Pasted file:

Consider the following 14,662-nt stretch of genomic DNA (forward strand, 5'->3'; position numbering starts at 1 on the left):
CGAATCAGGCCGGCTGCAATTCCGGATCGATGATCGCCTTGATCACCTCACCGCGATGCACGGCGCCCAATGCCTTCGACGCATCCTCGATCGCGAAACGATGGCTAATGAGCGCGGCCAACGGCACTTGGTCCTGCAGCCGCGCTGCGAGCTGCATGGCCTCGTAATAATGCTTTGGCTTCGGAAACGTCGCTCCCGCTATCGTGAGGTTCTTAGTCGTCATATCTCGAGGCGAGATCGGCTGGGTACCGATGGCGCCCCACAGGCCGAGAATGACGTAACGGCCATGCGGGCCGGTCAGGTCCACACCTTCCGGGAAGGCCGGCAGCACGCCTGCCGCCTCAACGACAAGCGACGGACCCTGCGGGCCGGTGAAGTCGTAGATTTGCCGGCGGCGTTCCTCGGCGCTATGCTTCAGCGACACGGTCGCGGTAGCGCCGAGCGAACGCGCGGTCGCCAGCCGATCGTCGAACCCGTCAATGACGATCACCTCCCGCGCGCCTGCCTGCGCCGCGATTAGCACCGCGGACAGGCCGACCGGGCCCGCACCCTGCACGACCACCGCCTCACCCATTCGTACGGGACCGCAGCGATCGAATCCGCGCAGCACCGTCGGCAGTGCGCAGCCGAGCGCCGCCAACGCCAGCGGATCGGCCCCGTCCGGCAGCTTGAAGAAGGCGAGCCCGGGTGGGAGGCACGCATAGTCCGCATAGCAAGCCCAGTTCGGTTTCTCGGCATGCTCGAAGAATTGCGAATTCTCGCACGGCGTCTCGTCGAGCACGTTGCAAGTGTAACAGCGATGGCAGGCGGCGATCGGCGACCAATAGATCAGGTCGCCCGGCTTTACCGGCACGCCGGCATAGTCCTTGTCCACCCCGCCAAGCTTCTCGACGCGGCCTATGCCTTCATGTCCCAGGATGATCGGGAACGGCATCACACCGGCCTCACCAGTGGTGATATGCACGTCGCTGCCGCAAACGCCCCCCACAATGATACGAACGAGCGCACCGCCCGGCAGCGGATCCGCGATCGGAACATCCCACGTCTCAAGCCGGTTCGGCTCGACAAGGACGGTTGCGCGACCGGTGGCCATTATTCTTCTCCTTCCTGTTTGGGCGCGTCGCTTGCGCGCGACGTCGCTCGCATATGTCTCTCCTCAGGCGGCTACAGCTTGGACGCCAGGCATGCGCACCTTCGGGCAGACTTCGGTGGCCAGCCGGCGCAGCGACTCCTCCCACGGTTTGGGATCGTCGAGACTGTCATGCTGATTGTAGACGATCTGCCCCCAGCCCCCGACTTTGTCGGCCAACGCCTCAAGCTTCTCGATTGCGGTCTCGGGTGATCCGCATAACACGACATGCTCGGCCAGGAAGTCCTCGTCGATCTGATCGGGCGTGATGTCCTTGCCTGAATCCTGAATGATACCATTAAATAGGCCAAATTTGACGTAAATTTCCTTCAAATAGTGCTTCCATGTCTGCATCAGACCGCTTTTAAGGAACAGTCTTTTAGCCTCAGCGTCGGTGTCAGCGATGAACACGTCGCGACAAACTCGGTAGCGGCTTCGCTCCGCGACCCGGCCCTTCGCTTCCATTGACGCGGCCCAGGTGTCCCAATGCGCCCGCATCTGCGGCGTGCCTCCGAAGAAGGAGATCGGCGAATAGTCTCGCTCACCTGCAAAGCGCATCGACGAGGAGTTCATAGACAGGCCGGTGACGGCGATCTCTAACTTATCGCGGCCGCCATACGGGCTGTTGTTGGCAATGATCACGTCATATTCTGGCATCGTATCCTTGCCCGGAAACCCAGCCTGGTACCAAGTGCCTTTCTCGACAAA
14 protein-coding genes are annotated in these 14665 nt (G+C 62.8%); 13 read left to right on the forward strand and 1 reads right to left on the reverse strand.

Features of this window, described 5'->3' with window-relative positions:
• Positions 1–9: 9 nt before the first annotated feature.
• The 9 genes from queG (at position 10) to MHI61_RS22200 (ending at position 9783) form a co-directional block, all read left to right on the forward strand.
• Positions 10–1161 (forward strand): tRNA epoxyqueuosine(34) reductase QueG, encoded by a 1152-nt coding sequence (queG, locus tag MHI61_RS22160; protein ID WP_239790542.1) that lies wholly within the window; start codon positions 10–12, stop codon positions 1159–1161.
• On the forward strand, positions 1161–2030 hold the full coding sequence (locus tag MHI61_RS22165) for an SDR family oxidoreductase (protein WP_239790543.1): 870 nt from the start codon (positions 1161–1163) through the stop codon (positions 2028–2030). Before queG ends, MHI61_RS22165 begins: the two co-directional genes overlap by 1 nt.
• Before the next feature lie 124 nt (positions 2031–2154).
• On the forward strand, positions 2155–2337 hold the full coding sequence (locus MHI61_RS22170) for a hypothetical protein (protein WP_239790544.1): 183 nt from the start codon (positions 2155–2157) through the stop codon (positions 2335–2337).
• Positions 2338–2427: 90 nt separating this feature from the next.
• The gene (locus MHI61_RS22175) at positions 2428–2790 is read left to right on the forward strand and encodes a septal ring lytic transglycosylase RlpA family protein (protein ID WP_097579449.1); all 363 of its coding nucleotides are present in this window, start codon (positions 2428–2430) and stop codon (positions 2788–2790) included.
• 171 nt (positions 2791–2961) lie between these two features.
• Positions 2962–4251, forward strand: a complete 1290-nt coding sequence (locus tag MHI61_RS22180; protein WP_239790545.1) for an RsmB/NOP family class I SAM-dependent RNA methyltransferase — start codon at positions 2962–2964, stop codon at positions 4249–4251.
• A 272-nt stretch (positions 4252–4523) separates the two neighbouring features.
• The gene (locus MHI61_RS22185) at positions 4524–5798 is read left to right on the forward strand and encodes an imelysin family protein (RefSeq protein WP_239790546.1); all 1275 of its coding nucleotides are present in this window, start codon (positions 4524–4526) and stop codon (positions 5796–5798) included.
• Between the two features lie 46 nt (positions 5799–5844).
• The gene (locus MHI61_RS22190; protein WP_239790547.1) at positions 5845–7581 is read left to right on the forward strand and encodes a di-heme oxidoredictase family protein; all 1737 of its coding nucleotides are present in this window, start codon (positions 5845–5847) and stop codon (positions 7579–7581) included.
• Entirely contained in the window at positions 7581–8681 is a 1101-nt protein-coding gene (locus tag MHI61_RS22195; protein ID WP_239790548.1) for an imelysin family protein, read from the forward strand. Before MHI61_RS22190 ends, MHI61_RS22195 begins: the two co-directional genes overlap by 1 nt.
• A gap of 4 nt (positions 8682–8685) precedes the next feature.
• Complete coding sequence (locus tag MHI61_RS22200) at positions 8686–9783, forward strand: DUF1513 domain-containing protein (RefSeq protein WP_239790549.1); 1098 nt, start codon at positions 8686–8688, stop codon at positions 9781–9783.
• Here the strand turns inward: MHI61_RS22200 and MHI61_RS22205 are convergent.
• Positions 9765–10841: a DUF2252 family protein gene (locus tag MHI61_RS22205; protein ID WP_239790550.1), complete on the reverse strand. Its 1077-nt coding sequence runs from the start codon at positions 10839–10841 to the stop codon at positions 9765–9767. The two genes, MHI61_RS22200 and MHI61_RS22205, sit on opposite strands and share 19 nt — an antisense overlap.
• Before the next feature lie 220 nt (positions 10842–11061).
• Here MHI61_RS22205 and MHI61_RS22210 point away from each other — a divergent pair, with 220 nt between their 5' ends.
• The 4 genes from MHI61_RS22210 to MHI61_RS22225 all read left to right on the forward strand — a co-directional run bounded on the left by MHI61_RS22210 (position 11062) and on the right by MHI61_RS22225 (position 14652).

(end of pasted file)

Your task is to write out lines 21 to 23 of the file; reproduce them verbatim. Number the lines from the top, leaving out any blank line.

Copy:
• Complete coding sequence (locus tag MHI61_RS22200) at positions 8686–9783, forward strand: DUF1513 domain-containing protein (RefSeq protein WP_239790549.1); 1098 nt, start codon at positions 8686–8688, stop codon at positions 9781–9783.
• Here the strand turns inward: MHI61_RS22200 and MHI61_RS22205 are convergent.
• Positions 9765–10841: a DUF2252 family protein gene (locus tag MHI61_RS22205; protein ID WP_239790550.1), complete on the reverse strand. Its 1077-nt coding sequence runs from the start codon at positions 10839–10841 to the stop codon at positions 9765–9767. The two genes, MHI61_RS22200 and MHI61_RS22205, sit on opposite strands and share 19 nt — an antisense overlap.